Insights & Perspectives

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Tuesday, September 1, 2015

What Does it Mean to Be a Fearless Leader?

What would it look like if the frontline leaders in your business were truly fearless?

What does it even mean to be “fearless?” You might think “bold,” “daring,” or “heroic.” Although being fearless in the workplace can often look like that, to us at Definity being fearless means much more.

To understand what it truly means to be a fearless frontline leader, along with some of the ways we inadvertently prevent leaders from giving their best, let me tell you a little story... 

 

“JUST TURN THE MACHINE AROUND…”

I started my career in manufacturing as a frontline supervisor where I experienced firsthand how pressures from all directions can result in beliefs and actions that are anything but fearless. As a matter of fact, I have seen that the majority of the people in any given manufacturing facility are more often fearful than fearless. Fearful of making a mistake, of saying the wrong thing to the wrong person, or, in the worst case, of losing their job if they step out of line.

Anyway, back to my story.  I was tasked with forming a team to solve an ergonomic issue that impacted operator safety. I led a team of engineers that worked diligently to solve the issue. I’ll never forget the moment the team and I stood on the shop floor putting the finishing touches on the plan for our highly engineered solution when a machine operator hesitantly spoke up and asked, “Nobody asked me, but I don’t understand why you don’t just turn the machine around!”

My team members and I turned and looked at each other first with skeptical, then embarrassed grins, thinking “Can it really be that simple?” Twenty minutes later the problem was solved with no capital investment!  The answer had been there all along in the mind of this machine operator. Why didn’t we find it earlier?

We didn’t ask.

Why don’t we ask? That is the million-dollar question.

 

DON’T BE A KNOW-IT-ALL—BE FEARLESS

If you think a fearless leader needs to be a superhero with all the answers, then you’re missing out. Being fearless doesn’t mean you have all of the answers. Being fearless means you are a humble, open-minded leader who isn’t afraid of letting others take credit, come up with their own ideas, or even “trump” your ideas with better ones. If you are a fearless leader your team knows they can speak up, give great ideas, and help improve your operations without the fear of being shot down or ridiculed if their ideas don’t work.  The theory holds true from the executive leadership team to frontline leaders in your organization. 

Keep this in mind: a leader is paid to get results, not have all of the answers.

It isn’t always easy—becoming fearless will push your leaders beyond their comfort zone. Most leaders believe they get paid to be the one who know what to do next in any given situation, but a team of (informed) minds will almost always outperform one person. That has been proven over and over again.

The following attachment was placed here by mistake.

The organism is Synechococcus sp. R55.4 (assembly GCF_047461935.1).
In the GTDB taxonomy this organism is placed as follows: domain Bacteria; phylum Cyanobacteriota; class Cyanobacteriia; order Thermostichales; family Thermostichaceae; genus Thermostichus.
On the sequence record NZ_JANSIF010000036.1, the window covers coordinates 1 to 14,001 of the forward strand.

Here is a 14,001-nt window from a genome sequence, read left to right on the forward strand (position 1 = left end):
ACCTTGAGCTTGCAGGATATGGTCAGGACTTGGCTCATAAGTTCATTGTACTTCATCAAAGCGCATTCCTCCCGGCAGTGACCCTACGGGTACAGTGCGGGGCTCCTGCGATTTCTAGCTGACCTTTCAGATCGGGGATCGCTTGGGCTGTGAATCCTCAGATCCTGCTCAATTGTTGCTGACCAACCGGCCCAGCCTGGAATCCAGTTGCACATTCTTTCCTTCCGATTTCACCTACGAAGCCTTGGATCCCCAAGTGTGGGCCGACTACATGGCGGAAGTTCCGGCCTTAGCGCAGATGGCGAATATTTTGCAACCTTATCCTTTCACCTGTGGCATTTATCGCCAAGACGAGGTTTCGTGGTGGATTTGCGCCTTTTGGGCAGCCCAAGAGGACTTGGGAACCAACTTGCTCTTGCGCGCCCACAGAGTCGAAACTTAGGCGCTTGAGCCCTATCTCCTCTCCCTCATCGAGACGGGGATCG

We describe fearless leaders as being empathetic, respectful, humble, open-minded and caring. They accept and recognize the fact that they don’t know everything and appreciate the fact that they have developed a team of “thinkers” that contribute to the organization. A fearless leader definitely has fears, but they face their fears head-on and learn, develop and grow.

We’ve helped hundreds of leaders take the challenge to become fearless, and have seen the incredible impact that has on company culture, morale, productivity, efficiency, and profit.

 

BEING FEARLESS ISN’T ABOUT HAVING NO FEAR

If you didn’t catch it, be sure to check out the video tribute I created about Mike Stilwell. He’s a perfect example of a fearless frontline leader. Did it come easily for him? Not at all. To begin with, he didn’t see himself as a great leader. One of his prominent fears was his fear of public speaking. We worked with Mike to help him overcome this fear—first with his own team, and later when presenting to executives. The fact that he had to push through his fears doesn’t mean he was a weak leader. On the contrary, his courage to grow is part of what made him one of the most inspiring examples of a fearless leader I’ve ever known.

Fearless leaders have the same fears as the rest of us—but they face them head-on.

Do you know a frontline leader who should be recognized for their excellence? We are honored to sponsor the Fearless Frontline Leader Awards. I encourage you to nominate a frontline leader from your organization that leads fearlessly.  Let’s recognize the unsung heroes that are leading the resurgence of manufacturing in America!

 

 

 

 

Written by:
Rich Cary